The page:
American History in Black and White – part 3 of 3

And finally, the last video in the series.

So what have you learned? What do you think? Frankly, the scrubbing and silencing of American history makes my blood boil.

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American History in Black and White – part 2 of 3

Now for Part 2 of the video “American History in Black and White.”

Tune in at this time next week for the third and final part.

American History in Black and White – part 1 of 3

For me, this is now “old news,” because as a homeschooling family we have always sought out a better and well-rounded history, but for many people, this will be new, and astonishing, information!

If you find history interesting, if you don’t, or just think you know the history of slavery in America, this video will blow your mind.

Points in this part:

  • American revolution – black soldiers, fully integrated armies. Famous revolutionaries: James Armistead, Peter Salem, Prince Whipple.
  • Paintings with surprises
  • Historic Black Writers about blacks in history: William Nell, Carter Woodson, Benjamin Quarles, Joseph Wilson, Booker T. Washington, Edward A. Johnson
  • The Constitution and the “3/5 clause” arguments, origins, intent.
  • Frederick Douglass – history, education, writings, discovery that 3/5 clause is anti-slavery.
  • 1789 – Northwest Ordinance passed, forbidding slavery in new areas
  • 1792 – Democratic National Committee founded
  • 1808 – Congress abolished slave trade (Rev. Absalom Jones, first black bishop in Episcopal Church, gave sermon in Philadelphia commemorating it)
  • 1820 – Jefferson’s Democratic Party now in majority. Their Congress passed Missouri Compromise (reversing Northwest Ordinance), permitting slavery in almost 1/2 of federal territories. Several states then admitted as slave states and, for the first time since the Declaration of Independence and the Constitution, slavery officially promoted by Congressional policy.
  • 1850 – Fugitive Slave Law, passed by Democratic Congress. A disaster for free blacks and Underground Railroad at its peak in this time.
  • 1854 – Kansas-Nebraska Act, passed by Democratic Congress, allowed slavery to be introduced into parts of new territories where previously forbidden.
  • May 1854 – Anti-slavery Democrats in Congress formed the (new) Republican party to fight slavery and secure equal rights for black Americans. One founder: Sen. Charles Sumner (had championed desegregation of Boston public schools).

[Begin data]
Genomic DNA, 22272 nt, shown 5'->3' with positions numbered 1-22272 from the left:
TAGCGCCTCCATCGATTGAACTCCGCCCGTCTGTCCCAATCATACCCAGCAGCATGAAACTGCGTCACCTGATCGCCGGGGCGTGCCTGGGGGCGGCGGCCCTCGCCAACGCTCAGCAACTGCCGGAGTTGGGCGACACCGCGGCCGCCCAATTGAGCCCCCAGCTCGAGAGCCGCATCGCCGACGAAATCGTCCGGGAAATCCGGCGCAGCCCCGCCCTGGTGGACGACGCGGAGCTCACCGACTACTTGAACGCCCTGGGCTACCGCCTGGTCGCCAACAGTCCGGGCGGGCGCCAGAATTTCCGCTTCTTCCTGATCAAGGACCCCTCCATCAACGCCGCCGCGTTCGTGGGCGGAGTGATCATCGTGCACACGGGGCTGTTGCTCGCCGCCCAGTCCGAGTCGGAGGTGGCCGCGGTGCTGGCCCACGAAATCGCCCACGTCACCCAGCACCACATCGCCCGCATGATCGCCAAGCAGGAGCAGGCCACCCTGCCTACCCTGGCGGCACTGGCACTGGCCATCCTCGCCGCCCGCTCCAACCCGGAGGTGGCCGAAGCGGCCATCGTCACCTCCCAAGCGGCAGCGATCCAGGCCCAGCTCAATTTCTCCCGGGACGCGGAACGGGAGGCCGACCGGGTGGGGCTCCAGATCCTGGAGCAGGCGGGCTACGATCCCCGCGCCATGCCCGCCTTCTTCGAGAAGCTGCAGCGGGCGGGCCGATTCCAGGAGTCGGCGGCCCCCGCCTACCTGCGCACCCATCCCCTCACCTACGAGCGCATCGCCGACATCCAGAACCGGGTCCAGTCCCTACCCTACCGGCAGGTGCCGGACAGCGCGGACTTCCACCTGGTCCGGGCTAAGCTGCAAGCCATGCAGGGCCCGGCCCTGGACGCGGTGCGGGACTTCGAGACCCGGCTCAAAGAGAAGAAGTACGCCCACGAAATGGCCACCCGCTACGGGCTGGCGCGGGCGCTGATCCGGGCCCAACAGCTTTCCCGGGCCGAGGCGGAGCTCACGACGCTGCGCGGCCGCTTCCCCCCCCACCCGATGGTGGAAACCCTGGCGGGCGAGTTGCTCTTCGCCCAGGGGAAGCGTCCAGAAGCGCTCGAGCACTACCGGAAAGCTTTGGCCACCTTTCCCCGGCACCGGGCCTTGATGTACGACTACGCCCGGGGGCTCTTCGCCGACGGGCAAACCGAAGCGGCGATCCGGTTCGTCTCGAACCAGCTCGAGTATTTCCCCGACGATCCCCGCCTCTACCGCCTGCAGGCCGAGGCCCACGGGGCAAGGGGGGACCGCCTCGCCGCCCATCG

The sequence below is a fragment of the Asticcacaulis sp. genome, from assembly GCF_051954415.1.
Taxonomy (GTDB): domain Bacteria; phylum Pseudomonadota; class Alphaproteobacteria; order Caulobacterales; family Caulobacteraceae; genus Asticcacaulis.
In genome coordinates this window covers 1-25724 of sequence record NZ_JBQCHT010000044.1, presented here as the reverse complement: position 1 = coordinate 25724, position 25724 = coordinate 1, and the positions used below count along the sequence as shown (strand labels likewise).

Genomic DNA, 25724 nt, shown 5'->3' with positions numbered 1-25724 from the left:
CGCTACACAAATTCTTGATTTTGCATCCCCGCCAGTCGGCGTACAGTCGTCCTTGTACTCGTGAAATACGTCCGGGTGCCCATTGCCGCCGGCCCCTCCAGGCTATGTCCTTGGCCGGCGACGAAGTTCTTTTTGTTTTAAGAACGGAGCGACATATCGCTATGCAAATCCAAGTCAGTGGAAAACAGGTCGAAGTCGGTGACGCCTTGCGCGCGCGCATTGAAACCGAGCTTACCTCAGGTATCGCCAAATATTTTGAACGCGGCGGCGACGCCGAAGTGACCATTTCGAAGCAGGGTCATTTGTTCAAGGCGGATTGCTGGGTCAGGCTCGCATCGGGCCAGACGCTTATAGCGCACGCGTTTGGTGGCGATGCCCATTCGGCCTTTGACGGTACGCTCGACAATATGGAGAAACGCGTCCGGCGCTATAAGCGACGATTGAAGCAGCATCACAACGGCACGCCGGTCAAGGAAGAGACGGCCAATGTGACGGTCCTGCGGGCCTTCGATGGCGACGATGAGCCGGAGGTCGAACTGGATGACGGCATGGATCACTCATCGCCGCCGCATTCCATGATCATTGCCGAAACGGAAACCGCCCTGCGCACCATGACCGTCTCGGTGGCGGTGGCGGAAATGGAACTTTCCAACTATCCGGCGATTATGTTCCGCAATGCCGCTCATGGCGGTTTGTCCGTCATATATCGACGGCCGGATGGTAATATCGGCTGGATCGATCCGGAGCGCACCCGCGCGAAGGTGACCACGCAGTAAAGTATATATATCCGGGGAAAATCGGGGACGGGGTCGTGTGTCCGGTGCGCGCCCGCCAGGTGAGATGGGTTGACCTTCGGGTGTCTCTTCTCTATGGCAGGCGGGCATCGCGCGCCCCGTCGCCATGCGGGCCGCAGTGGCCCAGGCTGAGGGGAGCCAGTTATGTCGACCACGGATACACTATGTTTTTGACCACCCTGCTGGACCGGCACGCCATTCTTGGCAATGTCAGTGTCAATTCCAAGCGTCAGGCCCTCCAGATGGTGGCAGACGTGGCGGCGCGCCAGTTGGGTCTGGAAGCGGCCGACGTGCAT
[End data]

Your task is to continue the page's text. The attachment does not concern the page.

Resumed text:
• 1856 – Sumner’s 2-day long speech in U.S. Senate against slavery. Preston Brooks (Rep – D) from South Carolina clubbed down Sumner on floor of Senate, nearly beating him to death. Many Democrats thought it amusing and that he deserved it. Sumner recovered enough after 3-1/2 years, to return to Senate and give another anti-slavery speech.
  • 1856 – Republicans’ first Presidential election. First party platform had 6 of the 9 planks with bold declarations of equality and civil rights for African-Americans. Democratic Platform was boldly opposite.

Some people may continue on their own to watch the 2nd and 3rd parts, but I will be posting those out next week at this time, anyway.

There is an associated book: “Setting the Record Straight: American History in Black & White” which is “a unique view of the religious and moral heritage of African-Americans.”

Black American Founders

This video is Glen Beck’s May 28, 2010’s Founders’ Friday in which he talks about black American founders with David Barton (of Wall Builders) and Lucas Morel (professor at Washington and Lee University). I would be willing to bet real money that unless you follow Glen or read books written by David Barton, MOST of this will come as a complete surprise to you. If not, let me know so I can congratulate you!

He observes that moving media has typically portrayed blacks in historical shows and movies in subservient / slave / victim roles, and is incensed. Then he shows period paintings (Battle of Bunker Hill, Battle of Lexington, Washington Crossing the Delaware, Marquis de Lafayette, etc.) and points out key black people in the paintings, who were very important, or even that should have been there but were NOT. Things that NOBODY mentions…anymore. Though they used to be taught, until history was scrubbed and re-written in order to promote the victim narrative.

He reveals Black history that most people don’t know and the audience is surprised (first black Speaker of the House was in…1789), then appalled and outraged. So was I. There is so much more that will blow your mind. Watch it and let me know what you discovered and surprised you the most, and your reactions.

 

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